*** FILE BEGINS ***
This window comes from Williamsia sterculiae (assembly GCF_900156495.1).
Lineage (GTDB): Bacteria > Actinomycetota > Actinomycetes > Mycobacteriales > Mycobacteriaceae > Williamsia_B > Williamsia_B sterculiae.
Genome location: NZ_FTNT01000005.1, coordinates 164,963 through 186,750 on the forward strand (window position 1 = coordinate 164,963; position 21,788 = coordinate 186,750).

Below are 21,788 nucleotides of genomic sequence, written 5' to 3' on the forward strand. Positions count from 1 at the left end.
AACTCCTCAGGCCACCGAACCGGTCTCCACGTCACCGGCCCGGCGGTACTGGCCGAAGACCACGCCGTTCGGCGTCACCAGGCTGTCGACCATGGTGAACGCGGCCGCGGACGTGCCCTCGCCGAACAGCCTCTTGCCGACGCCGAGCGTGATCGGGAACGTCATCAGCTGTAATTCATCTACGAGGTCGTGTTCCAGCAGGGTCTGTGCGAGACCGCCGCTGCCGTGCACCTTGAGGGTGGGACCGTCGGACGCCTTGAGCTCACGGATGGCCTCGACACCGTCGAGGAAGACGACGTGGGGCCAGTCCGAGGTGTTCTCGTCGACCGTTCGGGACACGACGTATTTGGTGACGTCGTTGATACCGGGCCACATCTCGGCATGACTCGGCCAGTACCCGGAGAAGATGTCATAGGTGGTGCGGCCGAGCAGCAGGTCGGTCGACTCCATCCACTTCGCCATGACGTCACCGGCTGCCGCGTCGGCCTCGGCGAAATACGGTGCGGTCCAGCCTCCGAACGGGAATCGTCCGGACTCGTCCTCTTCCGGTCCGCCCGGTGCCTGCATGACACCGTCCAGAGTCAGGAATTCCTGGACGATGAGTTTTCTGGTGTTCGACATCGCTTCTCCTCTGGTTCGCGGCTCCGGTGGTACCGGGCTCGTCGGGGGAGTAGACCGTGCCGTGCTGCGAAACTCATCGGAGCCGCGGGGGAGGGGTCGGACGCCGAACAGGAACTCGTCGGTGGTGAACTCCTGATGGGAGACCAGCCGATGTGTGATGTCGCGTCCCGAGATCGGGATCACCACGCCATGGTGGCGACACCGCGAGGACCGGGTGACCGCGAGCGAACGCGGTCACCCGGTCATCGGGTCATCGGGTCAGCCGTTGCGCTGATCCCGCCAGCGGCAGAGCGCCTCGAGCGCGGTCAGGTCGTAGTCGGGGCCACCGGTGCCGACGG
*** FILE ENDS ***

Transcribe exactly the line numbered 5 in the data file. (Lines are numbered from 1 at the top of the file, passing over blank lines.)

AACTCCTCAGGCCACCGAACCGGTCTCCACGTCACCGGCCCGGCGGTACTGGCCGAAGACCACGCCGTTCGGCGTCACCAGGCTGTCGACCATGGTGAACGCGGCCGCGGACGTGCCCTCGCCGAACAGCCTCTTGCCGACGCCGAGCGTGATCGGGAACGTCATCAGCTGTAATTCATCTACGAGGTCGTGTTCCAGCAGGGTCTGTGCGAGACCGCCGCTGCCGTGCACCTTGAGGGTGGGACCGTCGGACGCCTTGAGCTCACGGATGGCCTCGACACCGTCGAGGAAGACGACGTGGGGCCAGTCCGAGGTGTTCTCGTCGACCGTTCGGGACACGACGTATTTGGTGACGTCGTTGATACCGGGCCACATCTCGGCATGACTCGGCCAGTACCCGGAGAAGATGTCATAGGTGGTGCGGCCGAGCAGCAGGTCGGTCGACTCCATCCACTTCGCCATGACGTCACCGGCTGCCGCGTCGGCCTCGGCGAAATACGGTGCGGTCCAGCCTCCGAACGGGAATCGTCCGGACTCGTCCTCTTCCGGTCCGCCCGGTGCCTGCATGACACCGTCCAGAGTCAGGAATTCCTGGACGATGAGTTTTCTGGTGTTCGACATCGCTTCTCCTCTGGTTCGCGGCTCCGGTGGTACCGGGCTCGTCGGGGGAGTAGACCGTGCCGTGCTGCGAAACTCATCGGAGCCGCGGGGGAGGGGTCGGACGCCGAACAGGAACTCGTCGGTGGTGAACTCCTGATGGGAGACCAGCCGATGTGTGATGTCGCGTCCCGAGATCGGGATCACCACGCCATGGTGGCGACACCGCGAGGACCGGGTGACCGCGAGCGAACGCGGTCACCCGGTCATCGGGTCATCGGGTCAGCCGTTGCGCTGATCCCGCCAGCGGCAGAGCGCCTCGAGCGCGGTCAGGTCGTAGTCGGGGCCACCGGTGCCGACGG